Ed-Tech Utopia Is Over
For two decades, technology seduced us, sleek devices and clever apps promising us a better, tech-enabled life. Tech would liberate, enlighten, and most of all, connect us. Now that dream has shattered. The fevered claims of Silicon Valley entrepreneurs and Wired magazine futurists now seem naïve, reckless. Tech-utopia is over. Is “personalized learning” and ed tech headed for the same reckoning?
What's holding STEM back in the US?
As organizations worldwide continue to invest in science, technology, engineering and math initiatives, and as students take a higher interest in technical careers, you would expect the number of educational institutions responding to the workplace’s increasing demand for technical talent would naturally increase, right?
5 Ways to Promote Student Success in Online Learning
A new report from Strada Education Network offers key takeaways from last fall's Online Student Success Symposium, a two-day workshop focused on challenges, innovative practices and future opportunities in online learning.
The Expanding Frontiers: Education, Space and Employment
There is no age that is too early to integrate STEM and space into the curriculum. There is a need for a younger generation to be able to imagine a future where space increasingly factors into daily lives. From an education standpoint, rather than being an afterthought, space needs to be a deliberate part of the conversation.
Want black women students to stay in STEM? Help them find role models who look like them
Representation matters for Black women college students when it comes to belonging in rigorous science, technology, engineering and mathematics (STEM) programs, according to a new study. Having role models who share their racial identity is vital to signaling a sense of belonging for women of color college students.
How an Open-World Video Game Teaches Kids STEM
Over the last few decades, research in educational psychology has shown that play, in particular, is how children develop the cognitive, social and communication skills needed to succeed in life. Play comes in many forms, and allows children to test their abilities, explore, invent, and most importantly--fail and learn from their mistakes. Learning through play is where children (and adults) develop higher-level thinking skills that enable them to be engaged and creative learners throughout life.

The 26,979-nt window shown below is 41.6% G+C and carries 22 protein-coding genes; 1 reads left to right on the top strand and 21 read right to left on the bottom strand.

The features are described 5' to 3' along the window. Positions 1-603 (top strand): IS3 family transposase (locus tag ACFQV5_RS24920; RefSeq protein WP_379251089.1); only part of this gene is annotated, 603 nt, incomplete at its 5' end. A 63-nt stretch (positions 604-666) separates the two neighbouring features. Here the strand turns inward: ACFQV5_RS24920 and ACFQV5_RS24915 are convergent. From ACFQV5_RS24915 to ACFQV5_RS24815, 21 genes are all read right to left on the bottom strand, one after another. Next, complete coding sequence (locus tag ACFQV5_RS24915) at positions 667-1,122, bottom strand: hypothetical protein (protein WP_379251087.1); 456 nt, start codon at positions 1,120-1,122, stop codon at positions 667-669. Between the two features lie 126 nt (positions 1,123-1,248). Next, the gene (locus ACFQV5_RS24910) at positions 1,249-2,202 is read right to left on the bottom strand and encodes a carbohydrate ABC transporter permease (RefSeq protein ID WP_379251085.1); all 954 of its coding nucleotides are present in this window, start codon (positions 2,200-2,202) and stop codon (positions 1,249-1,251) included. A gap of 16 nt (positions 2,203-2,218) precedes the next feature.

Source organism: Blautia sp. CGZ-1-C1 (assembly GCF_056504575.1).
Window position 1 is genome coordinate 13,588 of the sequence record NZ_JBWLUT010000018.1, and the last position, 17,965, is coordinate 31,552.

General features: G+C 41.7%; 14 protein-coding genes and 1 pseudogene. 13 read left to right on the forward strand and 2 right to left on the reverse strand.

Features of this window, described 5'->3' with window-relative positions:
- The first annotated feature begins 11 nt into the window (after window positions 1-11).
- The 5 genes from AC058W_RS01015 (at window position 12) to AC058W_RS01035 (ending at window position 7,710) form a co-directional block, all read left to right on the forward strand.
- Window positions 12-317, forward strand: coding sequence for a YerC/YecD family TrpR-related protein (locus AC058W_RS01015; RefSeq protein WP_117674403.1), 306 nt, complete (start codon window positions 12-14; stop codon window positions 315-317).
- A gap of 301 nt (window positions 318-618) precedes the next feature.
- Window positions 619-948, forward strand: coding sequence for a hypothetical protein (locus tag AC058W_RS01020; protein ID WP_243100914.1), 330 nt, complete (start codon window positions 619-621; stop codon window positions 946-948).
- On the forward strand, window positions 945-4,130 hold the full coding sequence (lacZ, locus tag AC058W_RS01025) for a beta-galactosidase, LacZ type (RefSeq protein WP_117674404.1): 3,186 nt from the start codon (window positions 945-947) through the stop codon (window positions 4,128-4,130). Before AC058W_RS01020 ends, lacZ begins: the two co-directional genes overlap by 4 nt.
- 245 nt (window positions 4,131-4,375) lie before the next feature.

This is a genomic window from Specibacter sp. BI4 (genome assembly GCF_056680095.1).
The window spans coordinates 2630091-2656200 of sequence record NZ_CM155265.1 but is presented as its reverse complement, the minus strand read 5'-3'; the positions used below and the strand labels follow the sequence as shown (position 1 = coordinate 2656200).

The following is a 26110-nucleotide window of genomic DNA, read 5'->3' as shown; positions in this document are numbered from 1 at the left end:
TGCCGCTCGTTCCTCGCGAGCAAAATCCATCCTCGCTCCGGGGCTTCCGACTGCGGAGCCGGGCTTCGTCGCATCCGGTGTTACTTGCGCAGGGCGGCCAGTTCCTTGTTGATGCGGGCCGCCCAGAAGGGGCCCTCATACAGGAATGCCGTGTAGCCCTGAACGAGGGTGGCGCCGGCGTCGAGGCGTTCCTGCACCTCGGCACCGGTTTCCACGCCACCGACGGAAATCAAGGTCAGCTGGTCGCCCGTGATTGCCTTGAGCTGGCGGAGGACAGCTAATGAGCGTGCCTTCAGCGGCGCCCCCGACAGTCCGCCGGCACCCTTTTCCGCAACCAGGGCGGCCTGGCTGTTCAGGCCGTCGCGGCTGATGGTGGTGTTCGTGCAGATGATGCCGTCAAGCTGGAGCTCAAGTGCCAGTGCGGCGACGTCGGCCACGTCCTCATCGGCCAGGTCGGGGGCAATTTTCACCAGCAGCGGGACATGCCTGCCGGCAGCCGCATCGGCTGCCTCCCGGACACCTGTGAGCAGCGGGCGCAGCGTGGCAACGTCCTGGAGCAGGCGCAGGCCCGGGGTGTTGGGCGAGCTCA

The State of American Trade Schools
“We are lending money we don’t have to kids who can’t pay it back to train them for jobs that no longer exist,” says Dirty Jobs host Mike Rowe, summing up a widespread viewpoint for Fox News. Into this breach have stepped trade and tech schools with a seductive promise: instead of spending four years and amassing life-crushing debt chasing a four-year degree with softening value, spend less money and time--typically one or two years, but as little as nine weeks, for a coding boot camp--training for a specific job in an industry that pays well and has a massive need for workers.
Women Leaving Premed Track More Than Men
Research shows that female high school students are more interested in the medical field than their male counterparts. The young women also earn better grades in high school and attend college at higher rates. So it might stand to reason that there would be more women than men in college premed courses and taking the Medical College Admission Test, or MCAT. But that’s not the case...
4 essential skills for careers of the future
Eighty-five percent of the jobs our current students will have in 2030 don’t exist yet, according to a report from Institute for the Future. How are we, as teachers, supposed to prepare students for jobs that don’t exist yet?
CTE classes are popular, but only 25% of students take courses that could lead to the nation's biggest industries, new study finds
Business, marketing, tourism and manufacturing make up more than half of U.S. jobs -- but students in high school probably don’t know that. Only one-quarter of the career and technical education classes students take are focused on these industries, according to a new report from the Thomas B. Fordham Institute, a conservative-leaning think tank in Washington, D.C.